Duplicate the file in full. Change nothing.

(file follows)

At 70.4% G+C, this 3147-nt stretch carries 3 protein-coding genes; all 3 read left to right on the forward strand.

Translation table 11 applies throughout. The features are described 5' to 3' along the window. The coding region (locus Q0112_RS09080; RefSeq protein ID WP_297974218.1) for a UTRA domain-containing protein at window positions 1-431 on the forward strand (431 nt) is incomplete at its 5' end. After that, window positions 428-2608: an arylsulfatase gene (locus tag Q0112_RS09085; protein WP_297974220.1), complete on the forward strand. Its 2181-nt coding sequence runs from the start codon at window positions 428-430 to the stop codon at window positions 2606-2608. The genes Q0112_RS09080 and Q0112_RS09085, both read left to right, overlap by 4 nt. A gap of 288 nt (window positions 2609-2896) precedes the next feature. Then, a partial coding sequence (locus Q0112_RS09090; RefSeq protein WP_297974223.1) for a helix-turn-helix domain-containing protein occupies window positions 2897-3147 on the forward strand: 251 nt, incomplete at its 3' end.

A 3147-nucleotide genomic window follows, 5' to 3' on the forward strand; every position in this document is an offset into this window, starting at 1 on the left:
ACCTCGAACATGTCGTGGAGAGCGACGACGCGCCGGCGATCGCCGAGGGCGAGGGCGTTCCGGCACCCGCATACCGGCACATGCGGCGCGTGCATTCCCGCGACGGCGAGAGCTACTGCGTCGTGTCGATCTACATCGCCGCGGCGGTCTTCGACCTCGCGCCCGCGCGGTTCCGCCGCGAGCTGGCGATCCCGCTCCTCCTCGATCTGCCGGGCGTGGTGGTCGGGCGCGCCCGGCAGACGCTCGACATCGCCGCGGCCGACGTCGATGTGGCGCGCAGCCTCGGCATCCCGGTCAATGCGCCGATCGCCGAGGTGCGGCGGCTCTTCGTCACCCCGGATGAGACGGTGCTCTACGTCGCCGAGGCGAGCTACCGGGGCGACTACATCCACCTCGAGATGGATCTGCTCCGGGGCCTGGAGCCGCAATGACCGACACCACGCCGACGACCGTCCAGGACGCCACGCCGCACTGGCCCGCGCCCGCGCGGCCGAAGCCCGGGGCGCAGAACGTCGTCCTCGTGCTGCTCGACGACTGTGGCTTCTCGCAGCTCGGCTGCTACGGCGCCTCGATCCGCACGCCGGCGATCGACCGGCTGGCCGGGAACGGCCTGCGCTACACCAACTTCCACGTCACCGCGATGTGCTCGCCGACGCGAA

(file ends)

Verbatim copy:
At 70.4% G+C, this 3147-nt stretch carries 3 protein-coding genes; all 3 read left to right on the forward strand.

Translation table 11 applies throughout. The features are described 5' to 3' along the window. The coding region (locus Q0112_RS09080; RefSeq protein ID WP_297974218.1) for a UTRA domain-containing protein at window positions 1-431 on the forward strand (431 nt) is incomplete at its 5' end. After that, window positions 428-2608: an arylsulfatase gene (locus tag Q0112_RS09085; protein WP_297974220.1), complete on the forward strand. Its 2181-nt coding sequence runs from the start codon at window positions 428-430 to the stop codon at window positions 2606-2608. The genes Q0112_RS09080 and Q0112_RS09085, both read left to right, overlap by 4 nt. A gap of 288 nt (window positions 2609-2896) precedes the next feature. Then, a partial coding sequence (locus Q0112_RS09090; RefSeq protein WP_297974223.1) for a helix-turn-helix domain-containing protein occupies window positions 2897-3147 on the forward strand: 251 nt, incomplete at its 3' end.

A 3147-nucleotide genomic window follows, 5' to 3' on the forward strand; every position in this document is an offset into this window, starting at 1 on the left:
ACCTCGAACATGTCGTGGAGAGCGACGACGCGCCGGCGATCGCCGAGGGCGAGGGCGTTCCGGCACCCGCATACCGGCACATGCGGCGCGTGCATTCCCGCGACGGCGAGAGCTACTGCGTCGTGTCGATCTACATCGCCGCGGCGGTCTTCGACCTCGCGCCCGCGCGGTTCCGCCGCGAGCTGGCGATCCCGCTCCTCCTCGATCTGCCGGGCGTGGTGGTCGGGCGCGCCCGGCAGACGCTCGACATCGCCGCGGCCGACGTCGATGTGGCGCGCAGCCTCGGCATCCCGGTCAATGCGCCGATCGCCGAGGTGCGGCGGCTCTTCGTCACCCCGGATGAGACGGTGCTCTACGTCGCCGAGGCGAGCTACCGGGGCGACTACATCCACCTCGAGATGGATCTGCTCCGGGGCCTGGAGCCGCAATGACCGACACCACGCCGACGACCGTCCAGGACGCCACGCCGCACTGGCCCGCGCCCGCGCGGCCGAAGCCCGGGGCGCAGAACGTCGTCCTCGTGCTGCTCGACGACTGTGGCTTCTCGCAGCTCGGCTGCTACGGCGCCTCGATCCGCACGCCGGCGATCGACCGGCTGGCCGGGAACGGCCTGCGCTACACCAACTTCCACGTCACCGCGATGTGCTCGCCGACGCGAA